With just minutes left on the clock, the RAF again pushed forward and won a penalty which Jack Lowe coolly kicked home. With the score at 17-18, they were ahead again, but the day was not yet done.

Body 1

The Welsh police punted the ball into the RAF half as the seconds ticked away, but before the ref blew for time they were awarded a penalty and with literally the last kick of the game, South Wales Police went for the kick and took the spoils with the final score 20-18.

Victorious captain Inspector Paul Crowley of South Wales Police said he was delighted to win a “hard fought” contest. “We wanted to break their game up and for the first half it worked, but later in the second half they upped their game and we were on the back foot.” The police Inspector praised the spirit the game was played in, saying it was a “fantastic occasion”.

RAFP team captain Corporal Callum Hales praised a “gritty performance” from the Snowdrops. “They contained us or the first half, but in the second half they realised they were playing a good team and they panicked.”

“We played a controlled game in really poor conditions and really pulled together – like we do in the military. I was really pleased with the way we played tonight.”

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RAF exchange officers contribute to US rescue and aid effort

Royal Air Force personnel serving on exchange with the US Air Force have played an important role in the relief efforts following the devastation wreaked by Hurricanes Harvey, Irma and Maria.

Aerospace Battle Manager Flight Lieutenant Rob Parr is currently serving on an exchange tour in Oklahoma. On 31st August he was aboard an E-3 AWACS aircraft flying over Houston, Texas where Hurricane Harvey had caused significant damage. He said:

“I flew two missions on board the USAF E-3G Sentry, one 6.4 hours long, the other 13.4 hours long from Tinker AFB, Oklahoma. Our job was to provide enhanced radio communication between the helicopter assets and ground based elements to help better co-ordinate the rescue efforts.”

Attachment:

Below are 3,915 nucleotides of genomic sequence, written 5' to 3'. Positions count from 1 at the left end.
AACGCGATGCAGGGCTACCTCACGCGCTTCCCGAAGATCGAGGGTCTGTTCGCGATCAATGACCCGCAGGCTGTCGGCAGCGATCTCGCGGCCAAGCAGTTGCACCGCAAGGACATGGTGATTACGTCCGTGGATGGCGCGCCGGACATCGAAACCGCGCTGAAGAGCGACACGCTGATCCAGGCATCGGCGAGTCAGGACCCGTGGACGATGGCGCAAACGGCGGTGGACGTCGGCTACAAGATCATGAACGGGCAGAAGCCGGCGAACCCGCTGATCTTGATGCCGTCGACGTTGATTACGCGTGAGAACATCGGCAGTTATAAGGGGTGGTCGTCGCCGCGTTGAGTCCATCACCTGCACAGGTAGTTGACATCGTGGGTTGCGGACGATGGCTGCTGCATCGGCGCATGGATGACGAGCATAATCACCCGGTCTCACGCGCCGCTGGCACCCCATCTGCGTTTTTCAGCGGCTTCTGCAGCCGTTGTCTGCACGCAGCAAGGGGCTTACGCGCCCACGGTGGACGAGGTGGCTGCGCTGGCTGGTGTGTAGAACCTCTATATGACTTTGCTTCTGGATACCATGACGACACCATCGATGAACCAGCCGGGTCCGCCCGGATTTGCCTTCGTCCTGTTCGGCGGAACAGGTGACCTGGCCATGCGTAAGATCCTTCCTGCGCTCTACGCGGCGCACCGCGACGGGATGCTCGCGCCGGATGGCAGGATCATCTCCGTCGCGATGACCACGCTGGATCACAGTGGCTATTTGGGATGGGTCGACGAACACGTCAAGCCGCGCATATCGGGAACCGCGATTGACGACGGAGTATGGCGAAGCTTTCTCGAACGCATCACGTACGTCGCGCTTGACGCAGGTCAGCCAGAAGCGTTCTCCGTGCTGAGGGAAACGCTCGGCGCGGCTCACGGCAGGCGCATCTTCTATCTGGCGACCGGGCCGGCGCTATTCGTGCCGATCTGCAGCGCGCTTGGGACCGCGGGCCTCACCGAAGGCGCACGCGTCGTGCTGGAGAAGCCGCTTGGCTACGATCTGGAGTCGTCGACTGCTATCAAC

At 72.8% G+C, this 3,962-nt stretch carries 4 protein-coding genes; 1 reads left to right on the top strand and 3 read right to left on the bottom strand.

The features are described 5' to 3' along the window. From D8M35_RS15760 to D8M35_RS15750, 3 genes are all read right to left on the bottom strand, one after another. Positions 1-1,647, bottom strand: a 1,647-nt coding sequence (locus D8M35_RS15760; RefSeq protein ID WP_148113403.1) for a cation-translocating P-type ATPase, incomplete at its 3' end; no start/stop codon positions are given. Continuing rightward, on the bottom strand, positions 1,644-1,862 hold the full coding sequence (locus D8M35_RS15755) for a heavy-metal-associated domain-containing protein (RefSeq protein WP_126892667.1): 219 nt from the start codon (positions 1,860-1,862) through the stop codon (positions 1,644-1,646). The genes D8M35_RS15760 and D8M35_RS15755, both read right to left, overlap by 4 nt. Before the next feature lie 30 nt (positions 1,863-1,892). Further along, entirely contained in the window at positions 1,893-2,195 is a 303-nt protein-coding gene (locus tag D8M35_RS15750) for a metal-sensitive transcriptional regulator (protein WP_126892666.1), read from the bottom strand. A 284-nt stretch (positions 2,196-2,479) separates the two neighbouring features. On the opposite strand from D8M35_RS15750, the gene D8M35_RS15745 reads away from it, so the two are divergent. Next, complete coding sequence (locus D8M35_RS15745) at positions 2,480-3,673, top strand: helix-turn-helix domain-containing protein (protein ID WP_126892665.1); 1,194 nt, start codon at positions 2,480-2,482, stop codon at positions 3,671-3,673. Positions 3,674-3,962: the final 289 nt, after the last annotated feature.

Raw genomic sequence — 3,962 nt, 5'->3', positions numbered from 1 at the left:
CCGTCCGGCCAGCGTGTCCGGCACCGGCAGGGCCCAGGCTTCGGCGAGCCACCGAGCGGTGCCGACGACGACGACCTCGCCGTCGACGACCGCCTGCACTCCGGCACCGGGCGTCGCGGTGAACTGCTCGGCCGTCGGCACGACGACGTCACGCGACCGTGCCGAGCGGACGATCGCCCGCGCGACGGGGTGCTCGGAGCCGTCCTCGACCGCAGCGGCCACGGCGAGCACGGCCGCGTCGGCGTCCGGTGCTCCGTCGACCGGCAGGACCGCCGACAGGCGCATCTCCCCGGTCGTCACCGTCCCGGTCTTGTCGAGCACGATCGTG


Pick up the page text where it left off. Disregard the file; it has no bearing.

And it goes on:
The team aboard the aircraft tracked the status of hospitals, landing zones and provided coordinates and taskings to helicopters undertaking rescues.

“With so much confusion on the ground surrounding who needed to be rescued and what facilities were open, the whole crew felt like we were making a real difference, especially when we would get a call from our ground agency giving us only a street address and cell phone number and vague details of what the survivors’ status were.

“Then we were able to figure out where the location was and task an asset to go and assist. It was also great working with such a wide range of civilian, Coastguard, Navy, Air Force and Army assets all trying to help out the best they could.”

As a direct result of the assistance rendered on the two flights Flt Lt Parr participated, a total of 51 rescues were conducted recovering 218 survivors including three pregnant women and six patients in critical condition.


Summing up the sorties Flt Lt Parr said: “The mission was great, it was probably one of the most rewarding and interesting missions I’ve done in my seven years of flying on AWACS.”

When Hurricane Irma struck the Caribbean Flt Lt Matt Jenkinson piloted a C-17 transport aircraft from its base in North Carolina to Illinois, one of 36 C-17s evacuated from Charleston AFB ahead of the storm. Once there he was put on three hours standby.

“I flew two Hurricane relief Operations” he said. “One was immediately before Irma struck where we landed four hours before the storm arrived to deliver a search & rescue team and medical & blood supplies. The second was after the storm had passed through – again delivering urgent supplies.”

He added, “We took an Air Traffic Control tower into St Thomas in the US Virgin Islands along with water & food provisions then headed, via Tampa for fuel, to Texas. There we loaded 130 US tons of water and food and took it to St Croix the following day. We received a waiver to operate on night vision goggles into the airfield at night.”


The military personnel exchange programme in its current guise commenced in 1971 when the RAF and USAF agreed to allow each other’s personnel to fill reciprocal positions. Designed to maximise the special relationship the UK shared with the US, the benefits to many areas of air force activity were immediately apparent. In consequence the exchange programme grew steadily to encompass agreements with the US Navy, Marine Corps, Army and Coast Guard.

The range of specialisations also broadened and now embraces everything from Air Transport, Fast Jet, Rotary and ISR platforms, to Project Engineers, Research and Development, Intelligence, Cyber, Space and Force Protection specialists to name but a few. The programme with the United States today stands at an exchange of 55 RAF personnel who have swapped places with 40 Americans now stationed in the UK. Similar exchanges take place with a number of other nations and RAF personnel serve around the world.

Editor: Wg Cdr Dylan Eklund